Joan Carol Marini, Ph.D.,M.D.
Bone and Extracellular Matrix Branch
Genetic Disorders of Bone and Extracellular Matrix
In an integrated program of laboratory and clinical investigation, the Bone and Extracellular Matrix Branch (BEMB) studies the molecular biology of the heritable connective tissue disorders osteogenesis imperfecta (OI) and Ehlers-Danlos syndrome (EDS). Our objective is to elucidate the mechanisms by which the primary gene defect causes skeletal fragility and other connective-tissue symptoms and then apply this knowledge to the treatment of children with these conditions. Recently, we identified the long-sought cause of recessive OI. Discoveries of defects in collagen modification generated a new paradigm for collagen-related disorders of matrix. We have established that structural defects in collagen cause dominant OI while defects in the components of a complex in the endoplasmic reticulum that modifies collagen cause recessive OI. Our challenge now is to understand the cellular and biochemical mechanisms of recessive OI. We also generated a knockin murine model for OI with a classical collagen mutation and are using the model to study disease pathogenesis and the skeletal matrix of OI, the effects of pharmacological therapies, and approaches to gene therapy. Our clinical studies involve children with types II and IV OI, who form a longitudinal study group enrolled in age-appropriate clinical protocols for the treatment of their condition.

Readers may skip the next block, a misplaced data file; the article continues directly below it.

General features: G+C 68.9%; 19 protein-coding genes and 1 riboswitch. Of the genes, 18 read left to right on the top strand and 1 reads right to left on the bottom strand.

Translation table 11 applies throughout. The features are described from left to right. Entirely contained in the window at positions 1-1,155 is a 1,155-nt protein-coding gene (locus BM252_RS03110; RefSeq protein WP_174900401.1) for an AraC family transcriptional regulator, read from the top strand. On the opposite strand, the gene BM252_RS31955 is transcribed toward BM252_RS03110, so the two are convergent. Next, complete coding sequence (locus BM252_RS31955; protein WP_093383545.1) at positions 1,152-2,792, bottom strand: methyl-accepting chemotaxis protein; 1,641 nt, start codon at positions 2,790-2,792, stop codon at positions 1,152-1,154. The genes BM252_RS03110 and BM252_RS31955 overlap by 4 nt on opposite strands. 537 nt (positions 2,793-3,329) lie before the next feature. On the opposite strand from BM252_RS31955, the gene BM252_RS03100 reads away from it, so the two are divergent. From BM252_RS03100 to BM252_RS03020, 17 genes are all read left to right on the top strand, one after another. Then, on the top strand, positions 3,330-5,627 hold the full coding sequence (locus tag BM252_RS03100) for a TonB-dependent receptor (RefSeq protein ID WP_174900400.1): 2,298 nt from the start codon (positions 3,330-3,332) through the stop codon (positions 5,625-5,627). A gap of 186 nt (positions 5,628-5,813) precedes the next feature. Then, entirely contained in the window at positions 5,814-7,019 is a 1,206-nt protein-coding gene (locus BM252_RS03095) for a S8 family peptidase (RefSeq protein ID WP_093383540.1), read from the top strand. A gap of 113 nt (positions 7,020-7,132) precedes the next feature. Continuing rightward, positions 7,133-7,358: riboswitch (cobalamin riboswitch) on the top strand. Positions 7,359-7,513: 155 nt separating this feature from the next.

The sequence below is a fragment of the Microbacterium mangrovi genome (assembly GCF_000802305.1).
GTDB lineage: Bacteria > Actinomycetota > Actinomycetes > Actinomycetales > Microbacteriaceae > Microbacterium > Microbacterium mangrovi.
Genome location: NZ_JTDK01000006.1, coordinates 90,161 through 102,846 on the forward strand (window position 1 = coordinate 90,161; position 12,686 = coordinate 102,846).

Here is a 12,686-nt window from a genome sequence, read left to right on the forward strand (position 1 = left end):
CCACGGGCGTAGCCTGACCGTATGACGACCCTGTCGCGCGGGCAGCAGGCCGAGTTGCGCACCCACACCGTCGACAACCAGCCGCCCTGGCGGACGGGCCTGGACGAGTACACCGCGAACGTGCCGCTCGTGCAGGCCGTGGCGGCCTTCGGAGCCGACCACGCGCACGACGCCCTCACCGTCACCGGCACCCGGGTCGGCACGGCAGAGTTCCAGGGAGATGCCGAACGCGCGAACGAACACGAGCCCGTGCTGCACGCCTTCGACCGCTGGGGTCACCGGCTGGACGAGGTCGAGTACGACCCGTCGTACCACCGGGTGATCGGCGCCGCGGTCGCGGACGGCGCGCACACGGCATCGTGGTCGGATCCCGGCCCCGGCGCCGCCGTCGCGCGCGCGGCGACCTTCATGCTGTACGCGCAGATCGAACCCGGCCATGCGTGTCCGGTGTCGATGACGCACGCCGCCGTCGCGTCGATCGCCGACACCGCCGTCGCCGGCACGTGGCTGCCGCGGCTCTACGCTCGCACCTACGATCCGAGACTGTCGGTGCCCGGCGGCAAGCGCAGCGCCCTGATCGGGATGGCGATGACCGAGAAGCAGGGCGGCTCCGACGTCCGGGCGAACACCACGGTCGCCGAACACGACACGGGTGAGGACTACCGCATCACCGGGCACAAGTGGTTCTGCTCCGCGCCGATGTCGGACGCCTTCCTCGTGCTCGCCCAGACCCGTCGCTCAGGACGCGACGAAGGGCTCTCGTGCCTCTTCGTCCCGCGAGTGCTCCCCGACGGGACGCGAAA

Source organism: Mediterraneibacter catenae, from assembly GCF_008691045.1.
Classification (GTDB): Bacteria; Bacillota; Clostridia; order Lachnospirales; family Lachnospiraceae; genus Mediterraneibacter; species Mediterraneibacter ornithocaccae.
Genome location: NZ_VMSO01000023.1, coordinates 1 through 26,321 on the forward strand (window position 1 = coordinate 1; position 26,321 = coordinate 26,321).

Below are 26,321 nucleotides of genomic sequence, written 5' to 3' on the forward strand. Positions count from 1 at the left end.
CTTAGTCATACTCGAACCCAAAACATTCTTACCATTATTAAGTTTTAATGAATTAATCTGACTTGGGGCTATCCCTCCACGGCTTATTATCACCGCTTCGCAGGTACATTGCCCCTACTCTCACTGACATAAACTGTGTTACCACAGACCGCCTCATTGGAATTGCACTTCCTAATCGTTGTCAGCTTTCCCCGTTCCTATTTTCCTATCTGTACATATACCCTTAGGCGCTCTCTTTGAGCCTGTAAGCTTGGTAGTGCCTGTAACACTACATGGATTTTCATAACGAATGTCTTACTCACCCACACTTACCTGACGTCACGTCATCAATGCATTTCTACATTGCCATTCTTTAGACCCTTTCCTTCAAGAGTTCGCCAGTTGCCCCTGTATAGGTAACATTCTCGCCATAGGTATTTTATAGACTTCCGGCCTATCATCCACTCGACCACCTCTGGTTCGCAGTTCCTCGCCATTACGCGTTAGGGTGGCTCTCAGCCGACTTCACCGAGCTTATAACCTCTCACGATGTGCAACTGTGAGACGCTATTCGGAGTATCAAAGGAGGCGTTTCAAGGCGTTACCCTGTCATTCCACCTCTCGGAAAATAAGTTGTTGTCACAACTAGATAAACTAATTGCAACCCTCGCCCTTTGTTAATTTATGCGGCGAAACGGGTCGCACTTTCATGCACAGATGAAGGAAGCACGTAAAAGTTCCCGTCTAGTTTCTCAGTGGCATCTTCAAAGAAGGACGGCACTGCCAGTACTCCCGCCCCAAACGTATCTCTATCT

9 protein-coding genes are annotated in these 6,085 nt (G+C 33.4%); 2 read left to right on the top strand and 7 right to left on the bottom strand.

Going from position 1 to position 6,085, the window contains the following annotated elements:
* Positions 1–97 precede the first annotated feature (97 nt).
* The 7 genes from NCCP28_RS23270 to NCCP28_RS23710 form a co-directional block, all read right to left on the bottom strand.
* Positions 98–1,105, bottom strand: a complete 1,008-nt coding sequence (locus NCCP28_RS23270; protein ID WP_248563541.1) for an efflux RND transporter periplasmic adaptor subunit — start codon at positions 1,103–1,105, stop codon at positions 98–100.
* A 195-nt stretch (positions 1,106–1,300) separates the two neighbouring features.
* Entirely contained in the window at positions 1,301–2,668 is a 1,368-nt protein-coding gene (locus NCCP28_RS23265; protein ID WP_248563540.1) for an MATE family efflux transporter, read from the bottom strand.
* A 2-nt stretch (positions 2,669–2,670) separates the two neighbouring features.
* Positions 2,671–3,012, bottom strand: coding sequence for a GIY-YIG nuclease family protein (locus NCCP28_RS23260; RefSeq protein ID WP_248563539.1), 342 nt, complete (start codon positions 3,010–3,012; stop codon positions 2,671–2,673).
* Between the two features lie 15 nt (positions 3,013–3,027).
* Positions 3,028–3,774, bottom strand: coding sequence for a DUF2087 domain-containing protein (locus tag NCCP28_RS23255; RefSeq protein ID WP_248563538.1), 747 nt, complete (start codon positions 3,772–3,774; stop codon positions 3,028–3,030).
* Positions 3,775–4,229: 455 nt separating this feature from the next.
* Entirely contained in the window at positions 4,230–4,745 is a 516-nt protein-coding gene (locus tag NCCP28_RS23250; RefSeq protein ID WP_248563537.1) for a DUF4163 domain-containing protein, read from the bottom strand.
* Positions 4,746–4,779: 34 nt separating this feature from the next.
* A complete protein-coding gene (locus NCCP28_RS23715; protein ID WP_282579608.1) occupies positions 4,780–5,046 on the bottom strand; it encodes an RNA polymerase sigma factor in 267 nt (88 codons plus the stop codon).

Joan Marini, M.D., Ph.D., is Chief of the Bone and Extracellular Matrix Branch, NICHD. She leads the NICHD Osteogenesis Imperfecta research program, in which clinical and bench research are fully integrated. Her lab generated the Brtl mouse model for type IV OI and has played a leading role in the Consortium for OI mutations. In the last five years, her group has been a leader in the exciting new developments about recessive OI, which have revealed important novel findings on the role of collagen prolyl 3-hydroxylation in bone formation. Her clinical research focuses on children with osteogenesis imperfecta and treatment with bisphosphonates and growth hormone.
Dr. Marini received her M.D and Ph.D. in the Medical Scientist Training Program at the Johns Hopkins University School of Medicine. She completed training in pediatrics at Johns Hopkins and Georgetown University Hospital. She did Clinical Genetics specialty training at the NIH InterInstitute Genetics Program. She has twice been awarded the NIH Director’s Award for her work on osteogenesis imperfecta.
Barnes AM, Carter EM, Cabral WA, Weis M, Chang W, Makareeva E, Leikin S, Rotimi CN, Eyre DR, Raggio CL, Marini JC. Lack of cyclophilin B in osteogenesis imperfecta with normal collagen folding. N Engl J Med. 2010;362(6):521-8.
Chang W, Barnes AM, Cabral WA, Bodurtha JN, Marini JC. Prolyl 3-hydroxylase 1 and CRTAP are mutually stabilizing in the endoplasmic reticulum collagen prolyl 3-hydroxylation complex. Hum Mol Genet. 2010;19(2):223-34.
Forlino A, Cabral WA, Barnes AM, Marini JC. New perspectives on osteogenesis imperfecta. Nat Rev Endocrinol. 2011;7(9):540-57.
Lindahl K, Barnes AM, Fratzl-Zelman N, Whyte MP, Hefferan TE, Makareeva E, Brusel M, Yaszemski MJ, Rubin CJ, Kindmark A, Roschger P, Klaushofer K, McAlister WH, Mumm S, Leikin S, Kessler E, Boskey AL, Ljunggren O, Marini JC. COL1 C-propeptide cleavage site mutations cause high bone mass osteogenesis imperfecta. Hum Mutat. 2011;32(6):598-609.
Related Scientific Focus Areas
Genetics and Genomics
Molecular Biology and Biochemistry
This page was last updated on July 12th, 2017